‘For delving deep into the contemporary relevance of iconic filmmakers, hunting down the remnants of yesteryear theatres in Mumbai, investigating the new lease of life given to documentary film makers by the Internet and by looking at film making on the other side of the border, the jury recommends her for the best Film Critic Award (English) for the non-mainstream theme of her articles and the sensitivity with which she has presented these issues’ - reads the citation of the national film award that Odia girl Alaka Sahani has won this year.
‘’I am numb and it is taking time for the news to sink in,’’ Alaka says at a time when her phone does not not stop ringing with congratulatory messages pouring in. ‘’Unfortunately, I have not been able to convey the news to my father who has been the reason of my success,’’ says the critic who has received critical acclaim for most of her articles. A journalist by chance, Alaka attributes her foray into the field of journalism to a clerical error in her graduation marksheet that delayed her admission into a PG course. ‘’Which is why, I lost a few months and finally got through IIMC to pursue a journalism course.’’ Expressing gratitude for some of her friends who have stood by her, Alaka feels shifting base from Bhubaneswar to Mumbai also had a big role in making her what she is today. ‘’I had always been a desk person, but there was a point in life when I thought my forte lies in writing about films and making a difference,’’ said Alaka who was exposed to a lot of old Hindi movies during her childhood.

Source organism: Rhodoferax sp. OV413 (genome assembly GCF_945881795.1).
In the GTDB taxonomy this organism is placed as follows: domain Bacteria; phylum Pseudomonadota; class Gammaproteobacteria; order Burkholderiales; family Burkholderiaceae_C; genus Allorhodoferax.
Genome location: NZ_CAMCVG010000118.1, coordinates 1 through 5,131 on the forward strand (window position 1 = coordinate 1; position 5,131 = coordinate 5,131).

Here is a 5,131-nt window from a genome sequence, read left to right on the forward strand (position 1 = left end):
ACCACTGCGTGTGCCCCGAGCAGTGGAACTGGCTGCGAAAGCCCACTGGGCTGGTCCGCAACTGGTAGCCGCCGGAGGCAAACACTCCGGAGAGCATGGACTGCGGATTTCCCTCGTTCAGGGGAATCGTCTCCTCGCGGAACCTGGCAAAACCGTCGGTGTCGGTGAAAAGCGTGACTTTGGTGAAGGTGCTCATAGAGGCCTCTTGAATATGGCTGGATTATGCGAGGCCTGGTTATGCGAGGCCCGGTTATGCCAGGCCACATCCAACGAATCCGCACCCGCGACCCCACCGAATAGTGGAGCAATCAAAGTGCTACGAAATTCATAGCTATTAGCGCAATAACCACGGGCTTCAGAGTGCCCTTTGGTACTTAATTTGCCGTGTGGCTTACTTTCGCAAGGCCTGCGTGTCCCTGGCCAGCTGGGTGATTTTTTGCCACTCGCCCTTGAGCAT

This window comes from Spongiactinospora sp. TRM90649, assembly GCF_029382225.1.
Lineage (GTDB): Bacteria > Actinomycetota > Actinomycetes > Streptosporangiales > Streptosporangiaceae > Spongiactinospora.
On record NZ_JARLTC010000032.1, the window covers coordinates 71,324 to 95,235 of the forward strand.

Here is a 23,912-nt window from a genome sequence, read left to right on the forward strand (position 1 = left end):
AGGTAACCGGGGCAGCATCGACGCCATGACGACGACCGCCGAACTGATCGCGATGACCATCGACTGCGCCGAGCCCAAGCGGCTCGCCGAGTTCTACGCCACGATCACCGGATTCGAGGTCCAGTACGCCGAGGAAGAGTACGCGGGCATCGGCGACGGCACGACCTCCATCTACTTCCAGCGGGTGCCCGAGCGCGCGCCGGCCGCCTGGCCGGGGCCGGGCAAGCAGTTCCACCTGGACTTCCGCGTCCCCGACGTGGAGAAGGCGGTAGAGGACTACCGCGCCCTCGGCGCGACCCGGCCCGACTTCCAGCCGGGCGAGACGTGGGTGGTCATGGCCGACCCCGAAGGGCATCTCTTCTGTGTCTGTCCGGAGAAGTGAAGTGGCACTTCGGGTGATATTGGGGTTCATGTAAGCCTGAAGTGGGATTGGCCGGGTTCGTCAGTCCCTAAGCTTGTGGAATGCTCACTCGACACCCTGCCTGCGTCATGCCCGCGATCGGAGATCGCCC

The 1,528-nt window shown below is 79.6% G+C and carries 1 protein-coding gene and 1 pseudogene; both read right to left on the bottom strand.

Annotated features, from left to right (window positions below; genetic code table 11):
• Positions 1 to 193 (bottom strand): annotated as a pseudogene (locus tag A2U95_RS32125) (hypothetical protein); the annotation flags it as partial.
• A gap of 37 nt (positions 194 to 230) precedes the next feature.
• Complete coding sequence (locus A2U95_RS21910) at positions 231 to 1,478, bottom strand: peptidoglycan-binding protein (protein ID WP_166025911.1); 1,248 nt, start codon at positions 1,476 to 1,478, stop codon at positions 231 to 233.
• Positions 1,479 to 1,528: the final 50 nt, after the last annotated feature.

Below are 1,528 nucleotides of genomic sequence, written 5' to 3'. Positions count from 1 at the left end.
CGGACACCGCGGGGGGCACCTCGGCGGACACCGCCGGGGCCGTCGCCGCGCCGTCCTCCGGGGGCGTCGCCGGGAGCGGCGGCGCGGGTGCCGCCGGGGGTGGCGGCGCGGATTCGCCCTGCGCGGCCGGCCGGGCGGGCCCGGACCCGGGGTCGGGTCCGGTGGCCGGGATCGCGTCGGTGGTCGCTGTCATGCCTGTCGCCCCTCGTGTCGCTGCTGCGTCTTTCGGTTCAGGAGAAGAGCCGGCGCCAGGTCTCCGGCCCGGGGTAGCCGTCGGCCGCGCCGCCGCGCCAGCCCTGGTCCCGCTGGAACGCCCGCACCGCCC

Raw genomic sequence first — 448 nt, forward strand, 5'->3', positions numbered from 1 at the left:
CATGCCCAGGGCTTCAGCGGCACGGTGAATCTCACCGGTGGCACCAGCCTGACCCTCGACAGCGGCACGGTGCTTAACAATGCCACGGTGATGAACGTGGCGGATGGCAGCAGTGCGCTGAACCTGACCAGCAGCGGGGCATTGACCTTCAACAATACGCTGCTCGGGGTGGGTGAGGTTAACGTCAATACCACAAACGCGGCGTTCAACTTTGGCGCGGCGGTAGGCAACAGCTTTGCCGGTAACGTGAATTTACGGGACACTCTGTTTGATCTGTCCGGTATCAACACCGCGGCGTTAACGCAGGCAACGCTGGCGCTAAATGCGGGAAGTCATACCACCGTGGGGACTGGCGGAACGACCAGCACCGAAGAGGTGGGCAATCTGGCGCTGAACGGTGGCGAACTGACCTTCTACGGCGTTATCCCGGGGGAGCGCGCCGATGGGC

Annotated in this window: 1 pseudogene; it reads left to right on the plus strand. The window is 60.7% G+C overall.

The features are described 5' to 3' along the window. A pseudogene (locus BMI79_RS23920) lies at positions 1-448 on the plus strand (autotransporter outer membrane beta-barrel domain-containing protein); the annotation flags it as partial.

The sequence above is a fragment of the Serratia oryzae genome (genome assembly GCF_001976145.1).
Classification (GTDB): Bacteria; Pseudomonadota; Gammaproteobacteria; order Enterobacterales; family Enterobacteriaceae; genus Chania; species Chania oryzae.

‘’Cinema has been one of my abiding loves. I watch almost all Friday releases and world cinema,’’ says the 30-something. During her stint at The Indian Express, Mumbai, she has written extensively on off-beat Indian cinema and world cinema, apart from covering the Mumbai Film Festival and IFFI, Goa successively for the last five years.
Through her articles, she has brought to the fore facets of cinema, which had otherwise remained restricted to glamour and gossip. ‘‘I felt fulfilled as a writer when I wrote articles like ‘What’s Playing at Edward Theatre?’ that attempted to retrace the early days of cinema by revisiting some of the iconic landmarks of Mumbai such as old theatres and studios.’’ Her story on ‘A River Named Ritwik’ based on the 2013 remake of Bengali movie Meghe Dhaka Tara (2013), that gathered fragments of life of Ritwik Ghatak highlighting his relevance to the present day cinema, was highly appreciated.
Presently with the Indian Express, Mumbai, she is writing a book on the movie Achhut Kanya exploring the early days of talkies and cinema in the pre-Independence era, commissioned by Harper Collins.